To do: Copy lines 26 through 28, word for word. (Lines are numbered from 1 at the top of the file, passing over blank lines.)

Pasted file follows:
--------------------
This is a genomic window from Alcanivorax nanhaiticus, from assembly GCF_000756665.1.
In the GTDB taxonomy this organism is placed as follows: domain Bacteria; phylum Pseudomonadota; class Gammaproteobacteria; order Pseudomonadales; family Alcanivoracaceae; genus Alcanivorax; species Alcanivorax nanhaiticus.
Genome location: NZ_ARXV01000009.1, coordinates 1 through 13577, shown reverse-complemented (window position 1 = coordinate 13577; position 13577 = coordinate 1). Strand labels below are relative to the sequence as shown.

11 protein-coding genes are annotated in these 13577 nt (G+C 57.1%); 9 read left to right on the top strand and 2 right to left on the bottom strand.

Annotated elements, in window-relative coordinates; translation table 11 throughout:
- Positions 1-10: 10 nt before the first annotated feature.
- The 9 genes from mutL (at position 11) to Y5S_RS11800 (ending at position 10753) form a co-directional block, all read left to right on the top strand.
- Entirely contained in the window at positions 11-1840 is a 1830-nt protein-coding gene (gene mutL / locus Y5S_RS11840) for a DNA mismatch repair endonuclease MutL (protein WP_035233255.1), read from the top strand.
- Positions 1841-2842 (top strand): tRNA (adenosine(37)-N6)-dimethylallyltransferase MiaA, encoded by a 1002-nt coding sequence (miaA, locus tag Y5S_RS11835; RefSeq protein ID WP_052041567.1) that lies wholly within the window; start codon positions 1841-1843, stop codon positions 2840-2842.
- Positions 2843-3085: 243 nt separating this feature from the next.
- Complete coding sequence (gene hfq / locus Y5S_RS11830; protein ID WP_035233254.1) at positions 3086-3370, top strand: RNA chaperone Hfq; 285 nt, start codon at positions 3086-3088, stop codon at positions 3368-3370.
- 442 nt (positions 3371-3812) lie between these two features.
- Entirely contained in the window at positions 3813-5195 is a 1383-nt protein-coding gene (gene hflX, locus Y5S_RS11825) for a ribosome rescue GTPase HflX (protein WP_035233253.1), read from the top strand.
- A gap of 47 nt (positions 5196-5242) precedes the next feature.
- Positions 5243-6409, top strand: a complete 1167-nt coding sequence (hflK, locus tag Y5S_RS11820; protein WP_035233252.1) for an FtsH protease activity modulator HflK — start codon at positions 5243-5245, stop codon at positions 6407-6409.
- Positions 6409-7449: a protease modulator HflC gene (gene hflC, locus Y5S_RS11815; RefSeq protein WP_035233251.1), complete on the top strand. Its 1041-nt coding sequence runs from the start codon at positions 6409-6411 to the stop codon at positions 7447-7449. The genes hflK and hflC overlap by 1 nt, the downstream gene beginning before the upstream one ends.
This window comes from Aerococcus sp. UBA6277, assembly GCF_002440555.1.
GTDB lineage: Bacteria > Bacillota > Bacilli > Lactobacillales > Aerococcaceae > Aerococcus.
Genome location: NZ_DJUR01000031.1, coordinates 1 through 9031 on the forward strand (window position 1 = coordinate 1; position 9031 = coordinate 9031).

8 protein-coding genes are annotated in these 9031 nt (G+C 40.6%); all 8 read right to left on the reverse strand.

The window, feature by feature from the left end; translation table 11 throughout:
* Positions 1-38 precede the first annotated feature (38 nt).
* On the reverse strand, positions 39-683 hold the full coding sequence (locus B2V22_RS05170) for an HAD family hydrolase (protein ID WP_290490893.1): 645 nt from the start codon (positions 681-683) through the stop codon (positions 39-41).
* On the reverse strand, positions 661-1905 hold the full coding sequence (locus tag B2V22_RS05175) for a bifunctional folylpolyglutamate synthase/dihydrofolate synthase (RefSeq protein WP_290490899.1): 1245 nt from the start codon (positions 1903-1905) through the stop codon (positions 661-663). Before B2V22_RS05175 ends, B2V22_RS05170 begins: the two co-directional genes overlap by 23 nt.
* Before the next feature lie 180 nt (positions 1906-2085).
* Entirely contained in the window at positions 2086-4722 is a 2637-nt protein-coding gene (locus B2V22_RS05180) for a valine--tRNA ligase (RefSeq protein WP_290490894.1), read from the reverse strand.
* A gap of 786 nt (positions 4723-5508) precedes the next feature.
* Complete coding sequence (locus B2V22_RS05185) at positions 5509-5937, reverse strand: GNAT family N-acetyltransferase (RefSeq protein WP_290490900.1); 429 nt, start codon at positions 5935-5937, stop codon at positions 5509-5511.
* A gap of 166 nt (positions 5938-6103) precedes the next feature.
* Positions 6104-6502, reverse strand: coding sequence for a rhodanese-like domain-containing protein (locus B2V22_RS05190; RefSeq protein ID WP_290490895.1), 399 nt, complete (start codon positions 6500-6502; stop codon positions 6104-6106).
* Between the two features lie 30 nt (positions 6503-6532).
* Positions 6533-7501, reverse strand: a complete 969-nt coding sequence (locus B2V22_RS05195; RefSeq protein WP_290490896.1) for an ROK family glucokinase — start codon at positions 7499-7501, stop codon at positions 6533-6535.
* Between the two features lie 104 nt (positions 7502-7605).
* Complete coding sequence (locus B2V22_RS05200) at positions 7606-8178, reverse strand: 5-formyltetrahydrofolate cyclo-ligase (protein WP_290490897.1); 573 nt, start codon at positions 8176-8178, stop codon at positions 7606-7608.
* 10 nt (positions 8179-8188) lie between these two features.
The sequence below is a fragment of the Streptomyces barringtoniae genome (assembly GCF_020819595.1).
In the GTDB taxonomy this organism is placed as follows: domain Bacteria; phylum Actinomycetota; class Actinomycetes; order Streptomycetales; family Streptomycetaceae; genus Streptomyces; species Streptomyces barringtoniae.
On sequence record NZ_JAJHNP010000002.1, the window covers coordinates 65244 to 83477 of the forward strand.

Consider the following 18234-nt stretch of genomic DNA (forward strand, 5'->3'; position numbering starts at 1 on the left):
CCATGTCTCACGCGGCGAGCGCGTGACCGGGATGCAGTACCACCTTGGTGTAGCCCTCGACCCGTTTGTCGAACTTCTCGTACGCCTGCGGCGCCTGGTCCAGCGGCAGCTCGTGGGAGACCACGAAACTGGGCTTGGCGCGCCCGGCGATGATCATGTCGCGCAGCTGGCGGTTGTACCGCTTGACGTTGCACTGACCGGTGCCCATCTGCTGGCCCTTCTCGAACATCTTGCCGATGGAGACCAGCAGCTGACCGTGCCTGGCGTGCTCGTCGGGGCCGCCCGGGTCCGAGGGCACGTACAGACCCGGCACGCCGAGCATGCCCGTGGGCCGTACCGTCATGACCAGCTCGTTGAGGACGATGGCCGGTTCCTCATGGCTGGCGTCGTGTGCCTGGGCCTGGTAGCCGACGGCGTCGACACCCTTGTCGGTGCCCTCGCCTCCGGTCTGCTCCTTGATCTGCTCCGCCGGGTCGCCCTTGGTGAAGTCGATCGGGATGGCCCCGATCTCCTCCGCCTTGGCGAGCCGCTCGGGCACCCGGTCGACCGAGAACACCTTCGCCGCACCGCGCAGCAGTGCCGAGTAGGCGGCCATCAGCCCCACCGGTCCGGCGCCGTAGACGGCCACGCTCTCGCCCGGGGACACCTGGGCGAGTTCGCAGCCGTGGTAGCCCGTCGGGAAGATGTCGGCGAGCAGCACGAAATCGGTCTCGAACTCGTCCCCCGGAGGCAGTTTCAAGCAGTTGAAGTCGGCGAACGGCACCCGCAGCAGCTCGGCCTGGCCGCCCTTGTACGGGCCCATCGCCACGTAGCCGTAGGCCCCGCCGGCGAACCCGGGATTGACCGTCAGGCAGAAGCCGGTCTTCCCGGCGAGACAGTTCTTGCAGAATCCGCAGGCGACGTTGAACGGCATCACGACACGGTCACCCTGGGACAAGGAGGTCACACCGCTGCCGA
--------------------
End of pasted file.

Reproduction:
* Entirely contained in the window at positions 2086-4722 is a 2637-nt protein-coding gene (locus B2V22_RS05180) for a valine--tRNA ligase (RefSeq protein WP_290490894.1), read from the reverse strand.
* A gap of 786 nt (positions 4723-5508) precedes the next feature.
* Complete coding sequence (locus B2V22_RS05185) at positions 5509-5937, reverse strand: GNAT family N-acetyltransferase (RefSeq protein WP_290490900.1); 429 nt, start codon at positions 5935-5937, stop codon at positions 5509-5511.